Six Palestinians prisoners have died while on hunger strike in Israeli prisons
A Palestinian prisoner flashes the V-sign from Israel's Hadarim prison in 2004. After more than nine weeks on hunger strike, Khader Adnan has become the Palestinian prisoner with by far the longest record of refusing food, Palestinian officials say. © Tal Cohen - AFP/File
Six Palestinians prisoners have died while on hunger strike in Israeli prisons
AFP
Last updated: February 21, 2012

Palestinian prisoners on hunger strike in Israeli jails

After more than nine weeks on hunger strike, Khader Adnan became the Palestinian prisoner with by far the longest record of refusing food, Palestinian officials say.

A baker by trade, Adnan began his hunger strike on December 18, a day after he was arrested near his home in a village near the northern town of Jenin.

His strike entered its 66th day on Tuesday but finally ended after Israeli and Palestinian lawyers signed a deal under which Adnan would be freed on April 17 and his detention not be extended.

His marathon fast was a protest against being held without charge under a procedure known as "administrative detention" and against his mistreatment at the hands of Israeli authorities.

Because of his deteriorating health, the 33-year-old prisoner, a political activist with the Islamic Jihad movement, was transferred to a hospital in north Israel, where doctors warned he would face certain death if he continued beyond 10 weeks.

"A fast in excess of 70 days does not permit survival," Physicians for Human Rights-Israel said after one of its doctors examined him last week.

"Adnan has set an unprecedented record among Palestinian prisoners with his hunger strike," said Abdel Nasser Farawneh, an official with the Palestinian ministry for prisoner affairs.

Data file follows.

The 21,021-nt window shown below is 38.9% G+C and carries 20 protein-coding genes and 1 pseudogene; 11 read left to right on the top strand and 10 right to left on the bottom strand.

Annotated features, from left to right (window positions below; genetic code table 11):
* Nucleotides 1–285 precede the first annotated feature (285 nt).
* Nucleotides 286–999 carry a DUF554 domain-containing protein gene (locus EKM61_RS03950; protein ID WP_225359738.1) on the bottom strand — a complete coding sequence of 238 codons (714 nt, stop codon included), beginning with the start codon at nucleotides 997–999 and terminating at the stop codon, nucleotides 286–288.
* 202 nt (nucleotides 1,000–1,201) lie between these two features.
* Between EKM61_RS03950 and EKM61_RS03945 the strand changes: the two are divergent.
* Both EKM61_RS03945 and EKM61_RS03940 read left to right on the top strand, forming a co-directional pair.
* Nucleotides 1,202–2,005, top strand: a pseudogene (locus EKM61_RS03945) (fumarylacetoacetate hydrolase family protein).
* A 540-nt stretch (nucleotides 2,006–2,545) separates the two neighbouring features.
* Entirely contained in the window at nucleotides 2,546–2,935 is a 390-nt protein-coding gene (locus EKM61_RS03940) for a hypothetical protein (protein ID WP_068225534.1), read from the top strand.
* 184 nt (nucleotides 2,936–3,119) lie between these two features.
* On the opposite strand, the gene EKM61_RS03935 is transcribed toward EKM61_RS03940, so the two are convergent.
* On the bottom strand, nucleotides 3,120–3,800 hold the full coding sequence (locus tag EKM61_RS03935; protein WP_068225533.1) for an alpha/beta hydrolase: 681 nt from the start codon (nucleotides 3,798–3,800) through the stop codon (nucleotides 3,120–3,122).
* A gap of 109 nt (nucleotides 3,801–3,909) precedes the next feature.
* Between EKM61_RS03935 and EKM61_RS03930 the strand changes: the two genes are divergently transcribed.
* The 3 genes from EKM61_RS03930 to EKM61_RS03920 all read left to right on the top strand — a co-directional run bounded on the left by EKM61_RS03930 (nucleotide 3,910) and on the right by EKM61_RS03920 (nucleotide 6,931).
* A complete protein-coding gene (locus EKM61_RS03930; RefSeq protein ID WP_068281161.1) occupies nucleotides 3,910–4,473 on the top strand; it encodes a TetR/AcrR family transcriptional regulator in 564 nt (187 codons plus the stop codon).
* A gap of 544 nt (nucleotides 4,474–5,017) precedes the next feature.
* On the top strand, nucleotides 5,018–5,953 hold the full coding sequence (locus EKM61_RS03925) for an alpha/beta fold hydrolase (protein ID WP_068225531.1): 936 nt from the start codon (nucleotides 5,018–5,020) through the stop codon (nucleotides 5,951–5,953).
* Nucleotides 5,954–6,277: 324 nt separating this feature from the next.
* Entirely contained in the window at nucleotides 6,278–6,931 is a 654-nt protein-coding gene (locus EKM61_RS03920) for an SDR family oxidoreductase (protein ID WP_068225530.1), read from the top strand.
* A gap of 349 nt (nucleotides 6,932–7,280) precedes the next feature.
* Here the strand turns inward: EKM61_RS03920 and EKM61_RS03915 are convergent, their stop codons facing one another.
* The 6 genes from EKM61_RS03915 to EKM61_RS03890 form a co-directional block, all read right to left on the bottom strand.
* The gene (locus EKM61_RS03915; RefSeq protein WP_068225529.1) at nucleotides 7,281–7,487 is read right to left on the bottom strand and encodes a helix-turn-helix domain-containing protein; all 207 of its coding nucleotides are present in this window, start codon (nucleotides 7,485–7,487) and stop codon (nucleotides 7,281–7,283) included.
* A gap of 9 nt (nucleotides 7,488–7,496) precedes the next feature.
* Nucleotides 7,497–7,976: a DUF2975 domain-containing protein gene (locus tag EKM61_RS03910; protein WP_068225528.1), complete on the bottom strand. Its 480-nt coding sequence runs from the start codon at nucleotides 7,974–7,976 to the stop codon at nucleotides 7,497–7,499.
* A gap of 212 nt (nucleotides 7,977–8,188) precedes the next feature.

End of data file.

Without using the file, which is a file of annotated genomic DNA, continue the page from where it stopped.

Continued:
Until now, the Palestinian record for going without food was set in 1976 when a group of prisoners ate nothing for 45 days. After a short break of several days, they then fasted for another 20 days.

Farawneh, who heads the ministry's statistics department, keeps records of the prisoners who have died while on hunger strike.

The first was Abdul Kader Abu al-Fahem who died in Ashkelon prison in 1970 after refusing food for nearly 20 days.

A decade later, four prisoners began a hunger strike in Nafha prison, near the southern desert town of Mitzpe Ramon.

Three of them, Rasem Halaweh, Anis Dawleh and Ali al-Jaafari, died after more than four weeks of refusing food.

The fourth prisoner, Ishaq Maraha, survived 32 days without food but died in 1983 from complications brought on by the lengthy strike, ministry statistics show.

The last Palestinian prisoner to die while on hunger strike in an Israeli prison was Hussein Ibeidat, in 1992, after 15 days without food.

"Khader Adnan is the longest and he is still alive. We hope he will stay alive," Farawneh told AFP.

Ministry documents show Adnan is no stranger to hunger strikes. He has been arrested at least eight times since 1999, and has on two previous occasions refused food in protest over his arrest.

In February 2000, he was arrested by the Palestinian Authority for encouraging his fellow students to throw stones at visiting French prime minister Lionel Jospin, sparking his first 10-day hunger strike.

And in March 2004, he was arrested by Israel and placed in solitary confinement; in protest he went on hunger strike for 28 days until the Israel Prisons Service relented and put him back in with the general population.

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